It still takes some last effort. Variable according to the aspects of writing that are most important to you (because your writing is important to you, right? You want to write something that remains in the annals. You want your text to be polished to sparkle. You want readers to stop on the street – or fill in your Facebook comment page – and say: “I’ve never read anything so exciting / funny / interesting before”).
I always dedicate a rereading only to the dialogues. Because, even if maybe for you it is a little detail, I want them to be natural. That they are neither too long nor too short, that, hearing the character speak, the reader has the impression of being in front of him: a person in the flesh.
Then, another rereading to correct the plot details, characters and setting that still need to be re-checked.
And another to verify that the Point of View is correct (read a few manuals, especially those from the Americans who care about these details, to understand what I’m talking about. Or, if you prefer, I’ll tell you about it in another article . Let yourself be heard if you want others to write or finish it here.) And another to tame the monstrous beast called Infodump (as above: read the manuals and find out).
And finally, the re-reading of the re-readings, one of the most important, must be dedicated to the style of narration. Here, things get more serious. If you can, print the text: at this stage, I find it better to fill the house with sheets of paper than to squint in front of the computer monitor. Put yourself in a quiet corner, where you are sure that nobody will disturb you. And read aloud. Have fun: interpret your characters, recite their lines with emphasis, but above all pay attention to the rhythm of your words. You have to find your music; and if there isn’t, you must force yourself to correct your text until it becomes melodious. Why, believe me: even the most hurried reader will be impressed by a story well written. Experience bold metaphors and similarities. Forcefully delete every cliché. Hunt for reps (my Achilles heel). There are those who advise us to eliminate with the hat useless adjectives and adverbs that end up in -ly, who to avoid the passive form of verbs like the plague. On this, I do not pronounce myself. Experience; see what you like best. Inevitably, some adverbs in – occasionally can also be there.
After that, rewrite, revise, rectify to your liking.
Don’t worry, we’re almost there! What rereading are we? The seventh, the eighth? I don’t remember anymore; I should re-read the article, while so far I’ve gone freewheeling (but I’ll reread don’t worry. Ten times for sure).
A couple of re-readings are missing. At least two, to pay attention to the most infinitesimal details: typing errors, verbal concordance, grammar and syntax (those must be studied in depth, I’m sorry. And there is little to enjoy). Be very careful at this point. I, who on these things are precise to the limits of the manic, I re-read everything every time I find errors and make changes, because you never know. If you are less stubborn than me, there may be only a few last quick revisions. The world won’t fall if a typo or two should remain (or at least I think so. The world always seems to be at risk of falling; if I were you, I wouldn’t want to contribute with my laziness in reviewing).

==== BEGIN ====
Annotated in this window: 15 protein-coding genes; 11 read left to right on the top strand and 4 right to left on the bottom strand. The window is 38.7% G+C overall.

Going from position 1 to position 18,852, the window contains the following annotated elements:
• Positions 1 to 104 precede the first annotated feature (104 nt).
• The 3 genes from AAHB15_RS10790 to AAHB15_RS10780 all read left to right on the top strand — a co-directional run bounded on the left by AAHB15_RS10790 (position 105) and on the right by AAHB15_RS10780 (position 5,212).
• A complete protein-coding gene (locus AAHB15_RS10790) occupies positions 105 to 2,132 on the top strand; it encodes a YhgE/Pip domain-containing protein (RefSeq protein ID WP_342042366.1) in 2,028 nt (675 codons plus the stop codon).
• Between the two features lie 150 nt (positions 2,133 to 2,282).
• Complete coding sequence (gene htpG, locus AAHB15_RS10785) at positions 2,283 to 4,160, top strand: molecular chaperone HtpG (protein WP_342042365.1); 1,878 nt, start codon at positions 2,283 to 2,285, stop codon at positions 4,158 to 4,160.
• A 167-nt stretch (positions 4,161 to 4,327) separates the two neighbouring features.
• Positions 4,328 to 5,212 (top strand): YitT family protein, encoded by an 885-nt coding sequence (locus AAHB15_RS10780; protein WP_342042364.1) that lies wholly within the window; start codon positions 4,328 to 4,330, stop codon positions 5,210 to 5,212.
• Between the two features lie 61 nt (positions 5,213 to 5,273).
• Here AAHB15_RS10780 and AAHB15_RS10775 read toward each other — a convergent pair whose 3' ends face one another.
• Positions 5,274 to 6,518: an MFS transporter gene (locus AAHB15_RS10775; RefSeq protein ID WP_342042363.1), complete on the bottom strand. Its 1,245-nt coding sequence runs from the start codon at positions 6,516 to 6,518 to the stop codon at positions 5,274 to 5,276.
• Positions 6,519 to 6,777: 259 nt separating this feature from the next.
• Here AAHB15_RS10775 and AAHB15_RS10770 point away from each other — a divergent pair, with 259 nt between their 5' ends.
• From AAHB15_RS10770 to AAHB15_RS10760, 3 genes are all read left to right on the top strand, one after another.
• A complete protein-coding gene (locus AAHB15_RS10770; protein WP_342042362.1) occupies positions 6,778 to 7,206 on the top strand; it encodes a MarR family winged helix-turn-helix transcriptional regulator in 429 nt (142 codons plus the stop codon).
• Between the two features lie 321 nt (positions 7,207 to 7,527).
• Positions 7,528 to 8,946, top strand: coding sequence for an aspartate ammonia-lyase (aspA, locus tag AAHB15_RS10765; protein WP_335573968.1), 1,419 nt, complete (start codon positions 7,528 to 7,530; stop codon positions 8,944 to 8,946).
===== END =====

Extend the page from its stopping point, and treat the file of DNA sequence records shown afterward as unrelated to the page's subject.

Easy, isn’t it?
With these articles, I have sent you more or less all the knowledge on how to write a story or a novel that I have accumulated over time. That could be valuable, or worth anything if you think differently from me, and you are a guy who prefers to have everything already established before you start writing.
For me it doesn’t work like this: I … er … how to say … first I write and then I think. Changing the order of the addends does not change the result.
Premise: publishers complain a lot, sometimes rightly, sometimes wrongly. Most of these complaints are addressed to writers and aspiring writers, it is natural. What I have read and heard most often is probably “the writers think that everything is due to them, they believe that once the manuscript has been presented and the contract signed the only thing left to do is wait for the millionaire royalties, they are willing to lift their ass only for an invitation from Fazio, and even in that case if they pull it ”.
This is obviously an exaggeration, and often it is just a falsehood: in my brief experience as a publisher, our writers have almost always been enthusiastic, full of ideas and willing to lend a hand; maybe a little petulant and insistent, but for a good cause. Maybe she’s out of my ass, because I can hear something else around.
Here, perhaps many aspiring authors have somewhat confused ideas, or rather, a “mythologized” vision of the writer who no longer corresponds to his “2.0” counterpart, or has always been misleading and far from reality.
In my small way, I could dare to say that the myths to dispel are these:
1) The writer makes a lot of money
Here, let’s start immediately on the most beautiful. If you see a guy ride in a Ferrari with a snatch on board, think “Uff, what envy, these writers …”? Yet the myth of “writing to get rich” persists. In a society where, unfortunately, the difference between the “normal” people and the overflowing people increases, many dream of changing sides, and in fact writing a book can be a better lifestyle choice than focusing on scratch cards.